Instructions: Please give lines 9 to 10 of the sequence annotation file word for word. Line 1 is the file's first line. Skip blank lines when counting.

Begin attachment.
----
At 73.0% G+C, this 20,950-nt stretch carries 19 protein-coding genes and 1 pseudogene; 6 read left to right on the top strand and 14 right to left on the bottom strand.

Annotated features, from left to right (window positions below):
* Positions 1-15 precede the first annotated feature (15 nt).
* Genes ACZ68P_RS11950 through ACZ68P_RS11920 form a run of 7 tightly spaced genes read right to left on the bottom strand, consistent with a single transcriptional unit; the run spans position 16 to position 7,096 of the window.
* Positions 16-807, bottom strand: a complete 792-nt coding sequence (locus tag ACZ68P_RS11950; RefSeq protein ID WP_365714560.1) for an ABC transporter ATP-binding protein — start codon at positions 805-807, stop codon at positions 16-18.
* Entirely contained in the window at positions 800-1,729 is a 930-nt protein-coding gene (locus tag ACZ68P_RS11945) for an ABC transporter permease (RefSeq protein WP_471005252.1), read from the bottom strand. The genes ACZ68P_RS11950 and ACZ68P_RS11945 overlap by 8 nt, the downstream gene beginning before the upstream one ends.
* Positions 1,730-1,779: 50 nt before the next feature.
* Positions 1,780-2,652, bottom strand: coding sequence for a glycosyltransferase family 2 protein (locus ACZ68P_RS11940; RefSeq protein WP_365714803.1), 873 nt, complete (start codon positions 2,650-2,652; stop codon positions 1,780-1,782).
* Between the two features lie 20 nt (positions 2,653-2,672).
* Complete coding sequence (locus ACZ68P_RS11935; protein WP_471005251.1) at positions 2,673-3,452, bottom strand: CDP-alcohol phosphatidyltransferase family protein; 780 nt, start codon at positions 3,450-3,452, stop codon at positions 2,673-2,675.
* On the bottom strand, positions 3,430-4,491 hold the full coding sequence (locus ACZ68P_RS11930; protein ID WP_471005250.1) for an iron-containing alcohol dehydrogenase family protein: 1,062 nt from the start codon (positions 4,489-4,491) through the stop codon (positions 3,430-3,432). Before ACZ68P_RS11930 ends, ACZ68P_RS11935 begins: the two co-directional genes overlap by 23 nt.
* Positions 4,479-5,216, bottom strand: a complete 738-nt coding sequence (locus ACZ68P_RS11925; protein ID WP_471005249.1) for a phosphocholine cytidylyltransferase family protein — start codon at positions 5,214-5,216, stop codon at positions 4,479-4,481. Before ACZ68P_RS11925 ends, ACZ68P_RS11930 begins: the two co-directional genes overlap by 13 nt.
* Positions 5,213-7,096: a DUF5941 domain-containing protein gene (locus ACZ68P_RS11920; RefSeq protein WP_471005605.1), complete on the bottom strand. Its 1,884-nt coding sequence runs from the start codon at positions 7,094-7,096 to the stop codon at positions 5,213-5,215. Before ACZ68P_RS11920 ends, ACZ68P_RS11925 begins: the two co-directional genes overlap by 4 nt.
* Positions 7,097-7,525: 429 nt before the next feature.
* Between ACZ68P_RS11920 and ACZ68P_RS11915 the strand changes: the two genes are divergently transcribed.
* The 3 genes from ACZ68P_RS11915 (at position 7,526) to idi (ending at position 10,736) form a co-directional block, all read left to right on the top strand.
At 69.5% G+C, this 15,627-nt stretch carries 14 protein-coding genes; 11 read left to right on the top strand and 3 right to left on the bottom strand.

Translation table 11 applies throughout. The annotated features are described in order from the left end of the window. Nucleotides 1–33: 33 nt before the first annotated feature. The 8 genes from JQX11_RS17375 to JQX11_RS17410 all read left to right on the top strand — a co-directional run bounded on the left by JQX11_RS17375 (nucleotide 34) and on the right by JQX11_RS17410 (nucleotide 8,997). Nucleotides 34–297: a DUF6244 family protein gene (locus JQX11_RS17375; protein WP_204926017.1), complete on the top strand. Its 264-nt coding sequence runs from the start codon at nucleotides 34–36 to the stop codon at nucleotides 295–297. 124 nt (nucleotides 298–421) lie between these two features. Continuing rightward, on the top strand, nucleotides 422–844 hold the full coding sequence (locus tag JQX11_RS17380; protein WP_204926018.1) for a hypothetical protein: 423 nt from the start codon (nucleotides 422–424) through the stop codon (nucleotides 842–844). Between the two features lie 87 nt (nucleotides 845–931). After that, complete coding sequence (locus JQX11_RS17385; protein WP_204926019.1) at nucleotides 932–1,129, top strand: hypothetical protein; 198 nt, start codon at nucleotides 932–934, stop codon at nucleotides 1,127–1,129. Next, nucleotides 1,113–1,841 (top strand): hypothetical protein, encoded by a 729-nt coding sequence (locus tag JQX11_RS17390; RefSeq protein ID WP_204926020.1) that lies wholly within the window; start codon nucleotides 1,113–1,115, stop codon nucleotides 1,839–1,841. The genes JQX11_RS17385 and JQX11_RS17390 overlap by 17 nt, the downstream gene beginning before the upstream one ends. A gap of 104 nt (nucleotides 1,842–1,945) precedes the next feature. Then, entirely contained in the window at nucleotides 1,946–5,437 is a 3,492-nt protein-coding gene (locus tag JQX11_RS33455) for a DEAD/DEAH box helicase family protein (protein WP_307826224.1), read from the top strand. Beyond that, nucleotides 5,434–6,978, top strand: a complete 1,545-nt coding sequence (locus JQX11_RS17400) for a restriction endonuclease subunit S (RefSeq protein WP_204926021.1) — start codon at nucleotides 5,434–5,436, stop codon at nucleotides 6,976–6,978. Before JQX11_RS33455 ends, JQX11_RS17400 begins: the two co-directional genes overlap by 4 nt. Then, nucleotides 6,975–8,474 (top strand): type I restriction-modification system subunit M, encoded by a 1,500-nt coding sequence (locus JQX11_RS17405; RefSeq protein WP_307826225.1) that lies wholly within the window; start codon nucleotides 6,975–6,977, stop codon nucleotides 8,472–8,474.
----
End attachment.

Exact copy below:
* Between the two features lie 20 nt (positions 2,653-2,672).
* Complete coding sequence (locus ACZ68P_RS11935; protein WP_471005251.1) at positions 2,673-3,452, bottom strand: CDP-alcohol phosphatidyltransferase family protein; 780 nt, start codon at positions 3,450-3,452, stop codon at positions 2,673-2,675.